The Ombudsman for Children Dr Niall Muldoon has been formally re-appointed to his role for another term by the President of Ireland, Michael D. Higgins.
The Minister for Children, Equality, Disability, Integration and Youth Roderic O’Gorman T.D. put Dr Muldoon’s name forward for reappointment and it was passed in the Houses of the Oireachtas on February 3rd.
Dr Muldoon, who has worked in the area of child protection for over 20 years, was first appointed Ombudsman for Children in 2015. Since then, the Office of the Children’s Ombudsman (OCO) has received approximately 10,000 complaints and initiated 32 investigations, undertaking work which has resulted in systemic change in areas such as health, education, and child welfare.
Dr Muldoon said “I am delighted and humbled to have been re-appointed for a further six years to the role of Ombudsman for Children. I am proud to have led such a strong team in the Office for the past six years in which time we have kept a sharp focus on the rights, welfare and wellbeing of children and young people.
“During this time at the OCO I have initiated investigations that have led to systemic change such as Molly’s Case and Jack’s Case which focused on care for disabled children; led on policy that has resulted in meaningful change for children in Direct Provision and, have empowered children and young people to participate in the exercise of their own rights. Indeed, some of the most important work we do is providing a platform for voices of seldom heard children, so they are harder to ignore and I look forward to the opportunity to amplify these voices further.”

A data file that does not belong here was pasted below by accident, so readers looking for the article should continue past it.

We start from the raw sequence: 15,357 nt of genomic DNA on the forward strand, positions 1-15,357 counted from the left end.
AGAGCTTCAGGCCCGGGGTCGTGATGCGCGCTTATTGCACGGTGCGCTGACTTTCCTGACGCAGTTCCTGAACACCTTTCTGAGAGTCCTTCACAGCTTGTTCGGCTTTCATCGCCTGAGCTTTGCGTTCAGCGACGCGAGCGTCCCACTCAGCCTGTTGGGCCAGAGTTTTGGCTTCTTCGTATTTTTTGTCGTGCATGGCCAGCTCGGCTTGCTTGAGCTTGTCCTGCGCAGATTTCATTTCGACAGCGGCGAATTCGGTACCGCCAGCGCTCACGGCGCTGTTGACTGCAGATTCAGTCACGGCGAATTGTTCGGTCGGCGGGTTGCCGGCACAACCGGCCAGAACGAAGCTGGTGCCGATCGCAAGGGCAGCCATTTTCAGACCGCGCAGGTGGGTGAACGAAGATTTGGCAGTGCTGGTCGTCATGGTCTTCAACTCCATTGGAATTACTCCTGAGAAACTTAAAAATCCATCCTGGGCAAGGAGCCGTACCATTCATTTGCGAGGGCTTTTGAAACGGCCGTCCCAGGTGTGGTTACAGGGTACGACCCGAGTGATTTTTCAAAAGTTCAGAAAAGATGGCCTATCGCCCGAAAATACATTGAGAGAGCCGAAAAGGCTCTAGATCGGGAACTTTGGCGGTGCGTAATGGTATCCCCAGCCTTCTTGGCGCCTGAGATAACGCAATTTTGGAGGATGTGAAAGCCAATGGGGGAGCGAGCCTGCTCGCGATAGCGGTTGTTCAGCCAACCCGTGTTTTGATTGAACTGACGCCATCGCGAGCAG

The OCO was established in 2004 and has two main roles; the promotion of children’s rights and taking complaints made by or on behalf of children about the administrative actions of public bodies.
Looking ahead Dr Muldoon said “Children’s Rights are not an abstract concept and they define how well children can live their lives. At its most basic level, when children’s rights are upheld it can positively impact the trajectory of their lives.
“Ireland ratified the UN Convention on the Rights of the Child in 1992 and I would like to see these rights put on a legislative footing. This would be a gamechanger for children in Ireland and would enable change for the greater good within a generation.
“I also want to look at how as a State we can improve the cooperation between agencies and arms of the State, deficits in which we know through our examination and investigation of complaints, has had damaging consequences on vulnerable children with complex needs.
Dr Muldoon said “While we have made great strides in this country when it comes to children’s rights, the pandemic has hit children and young people hard and has brought to the fore the deepening inequalities in our society. Mindful of the enormous challenges and complexities of the global pandemic it is imperative that as nation we ensure that children and young people are not permanently disadvantaged by it, now and into the future.”
“I look forward to continuing to work on behalf of children and young people in Ireland and am deeply honoured to have the opportunity to do so.”
Source: Ombudsman for Children, Ireland